2nd Degree Polynomial

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"Result" =
2nd Degree Polynomial
Variable Instructions Datatype
(a)"Coefficient of " x^2 Enter a real number for the multiplier of the x-squared term Decimal
(b)"Coefficient of " x Enter a real number for the coefficient of the x term Decimal
(c)"Constant Term" Enter a real number of the constant term Decimal
(x)"Value of independent x" Enter a real number to be substituted for x Decimal
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ID
vCalc.2nd Degree Polynomial
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e6cc5fd5-da27-11e2-8e97-bc764e04d25f

A second degree polynomial is where a, b, and c are each multiplicative constants and x is the independent variable with powers of zero (constant), one and two (squared).

INPUTS

This equation has the following inputs:

• a - the multiplicative constant for the x^2 term
• b - the multiplicative constant for the x term
• c - constant term
• x - the value to be substituted for x in both the the x^2 term and the x term

DERIVATION

A second degree polynomial is an equation of the form:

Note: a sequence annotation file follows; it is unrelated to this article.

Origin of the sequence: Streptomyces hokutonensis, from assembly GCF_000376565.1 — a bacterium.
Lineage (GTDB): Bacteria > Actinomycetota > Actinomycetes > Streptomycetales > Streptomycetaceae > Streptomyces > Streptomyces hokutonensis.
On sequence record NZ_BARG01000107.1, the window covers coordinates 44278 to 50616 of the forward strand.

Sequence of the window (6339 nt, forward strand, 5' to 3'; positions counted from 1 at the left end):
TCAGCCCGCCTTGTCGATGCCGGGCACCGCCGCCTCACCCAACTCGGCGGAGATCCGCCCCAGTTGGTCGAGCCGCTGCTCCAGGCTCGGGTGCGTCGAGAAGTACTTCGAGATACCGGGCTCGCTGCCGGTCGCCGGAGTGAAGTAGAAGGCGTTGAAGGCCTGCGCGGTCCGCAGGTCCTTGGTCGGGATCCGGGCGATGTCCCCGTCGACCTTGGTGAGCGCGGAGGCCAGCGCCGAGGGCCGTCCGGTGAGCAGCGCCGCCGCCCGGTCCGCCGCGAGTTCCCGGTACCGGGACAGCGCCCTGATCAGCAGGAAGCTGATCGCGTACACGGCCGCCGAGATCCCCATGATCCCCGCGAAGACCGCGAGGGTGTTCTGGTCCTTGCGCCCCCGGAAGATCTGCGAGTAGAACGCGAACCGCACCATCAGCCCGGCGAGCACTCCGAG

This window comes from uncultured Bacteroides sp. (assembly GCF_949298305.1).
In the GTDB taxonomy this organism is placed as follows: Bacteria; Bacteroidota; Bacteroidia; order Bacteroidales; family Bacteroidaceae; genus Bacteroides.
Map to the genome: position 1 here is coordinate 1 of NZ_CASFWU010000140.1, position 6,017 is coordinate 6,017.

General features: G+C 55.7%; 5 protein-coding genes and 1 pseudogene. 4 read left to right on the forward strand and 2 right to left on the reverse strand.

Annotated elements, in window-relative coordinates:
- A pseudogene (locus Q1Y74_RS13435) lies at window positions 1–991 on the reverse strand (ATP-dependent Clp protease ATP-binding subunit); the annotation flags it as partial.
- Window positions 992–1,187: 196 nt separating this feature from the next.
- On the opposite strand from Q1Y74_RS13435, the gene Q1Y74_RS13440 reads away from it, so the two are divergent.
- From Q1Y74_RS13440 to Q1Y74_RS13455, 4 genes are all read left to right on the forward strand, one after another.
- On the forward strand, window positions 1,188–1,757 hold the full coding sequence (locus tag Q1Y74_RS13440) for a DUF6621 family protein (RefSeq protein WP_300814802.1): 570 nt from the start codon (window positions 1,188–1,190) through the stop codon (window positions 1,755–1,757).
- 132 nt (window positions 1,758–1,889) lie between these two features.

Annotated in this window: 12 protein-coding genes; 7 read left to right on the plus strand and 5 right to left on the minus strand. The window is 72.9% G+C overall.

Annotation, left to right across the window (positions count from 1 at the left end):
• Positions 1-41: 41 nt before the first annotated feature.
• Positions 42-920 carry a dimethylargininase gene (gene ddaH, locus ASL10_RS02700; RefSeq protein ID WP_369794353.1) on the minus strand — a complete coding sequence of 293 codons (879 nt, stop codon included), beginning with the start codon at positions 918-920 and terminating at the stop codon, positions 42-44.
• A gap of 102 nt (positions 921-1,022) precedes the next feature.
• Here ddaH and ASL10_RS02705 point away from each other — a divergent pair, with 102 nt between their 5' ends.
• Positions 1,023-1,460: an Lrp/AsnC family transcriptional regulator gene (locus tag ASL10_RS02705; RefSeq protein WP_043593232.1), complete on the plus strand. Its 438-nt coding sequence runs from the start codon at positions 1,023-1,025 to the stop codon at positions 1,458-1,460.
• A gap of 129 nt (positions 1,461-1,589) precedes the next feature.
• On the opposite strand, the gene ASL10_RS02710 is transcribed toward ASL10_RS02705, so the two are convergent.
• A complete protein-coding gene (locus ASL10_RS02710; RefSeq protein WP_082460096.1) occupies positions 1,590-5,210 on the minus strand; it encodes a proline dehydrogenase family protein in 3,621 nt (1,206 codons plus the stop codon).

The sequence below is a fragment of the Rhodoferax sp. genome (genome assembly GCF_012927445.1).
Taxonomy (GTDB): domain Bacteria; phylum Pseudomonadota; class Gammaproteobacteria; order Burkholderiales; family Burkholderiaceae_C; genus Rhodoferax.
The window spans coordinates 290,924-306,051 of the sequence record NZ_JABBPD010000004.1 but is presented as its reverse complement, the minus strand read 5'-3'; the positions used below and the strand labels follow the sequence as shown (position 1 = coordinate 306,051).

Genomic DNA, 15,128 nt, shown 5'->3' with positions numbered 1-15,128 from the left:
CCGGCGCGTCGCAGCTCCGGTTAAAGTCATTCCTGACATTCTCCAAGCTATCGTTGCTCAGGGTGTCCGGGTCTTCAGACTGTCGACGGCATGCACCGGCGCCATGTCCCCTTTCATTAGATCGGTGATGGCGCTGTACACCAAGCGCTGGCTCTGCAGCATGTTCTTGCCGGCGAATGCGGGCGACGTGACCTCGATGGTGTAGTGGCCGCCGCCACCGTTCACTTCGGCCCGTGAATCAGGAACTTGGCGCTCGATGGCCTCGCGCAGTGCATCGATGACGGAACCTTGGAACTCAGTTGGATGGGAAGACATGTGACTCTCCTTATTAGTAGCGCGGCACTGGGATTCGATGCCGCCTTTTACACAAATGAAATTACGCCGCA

y = ax^2 + bx + c    (showing the multiplications explicitly: y = a*x^2 + b*x + c)

In this simple algebraic form there are three additive terms shown on the right of the equation:

1.    a*x^2
2.    b*x
3.   c

The equation is called "second degree" because it has an x^2 term.  If it also had an x^3 term in it, it would be called a third degree polynomial.

Note that the three terms could be thought of as each term having a multiplying constant: a, b, and c

• where a is a constant multiplying the x^2 term
• where b is a constant multiplying the x^1 term (x to the first power is just x)
• where c is a constant multiplying the x^0 term (x to the zero power is just 1)

So, the form of the second degree polynomial could be re-written more explicitly to be:

y = a*x^2 + b*x^1 + c*x^0

EXAMPLES

We can make up examples values of a, b, and c to form an infinite number of variations on a second degree polynomial.  The multiplicative constants,  a, b, and c, can have integer or decimal values:

ex. y = 5x^2 + 7x + 23  ;  and if x = 3, y = 89

ex. y = 3.7x^2 + 0.4x + 22.2 ; and if x = 6.5, y = 181.125

The multiplicative constants for b and can also be zero.  Technically, the constant can't be zero if the equation is to be called a "second degree polynomial" but this brings up an interesting point: a lower degree polynomial is only a higher degree polynomial with all the higher order terms having multiplicative constants equal to zero. a*x^2 + b*x + c = 0*x^5 + 0*x^4 + 0*x^3 + a*x^2 + b*x + c

Here are two examples of the b and the c constants being zero.

•       ex. y = 5x^2 + 0x + 23 = 5x^2 + 23
•       ex. y = 2x^2 + 6.5x + 0 = 2x^2 + 6.5x

Here is an example of one of the constants, the b constant, being a negative multiplier:

•      ex. y = 3.7x^2 - 1.4x + 22.2
•      ex. y = 7x^2 - 4x + 2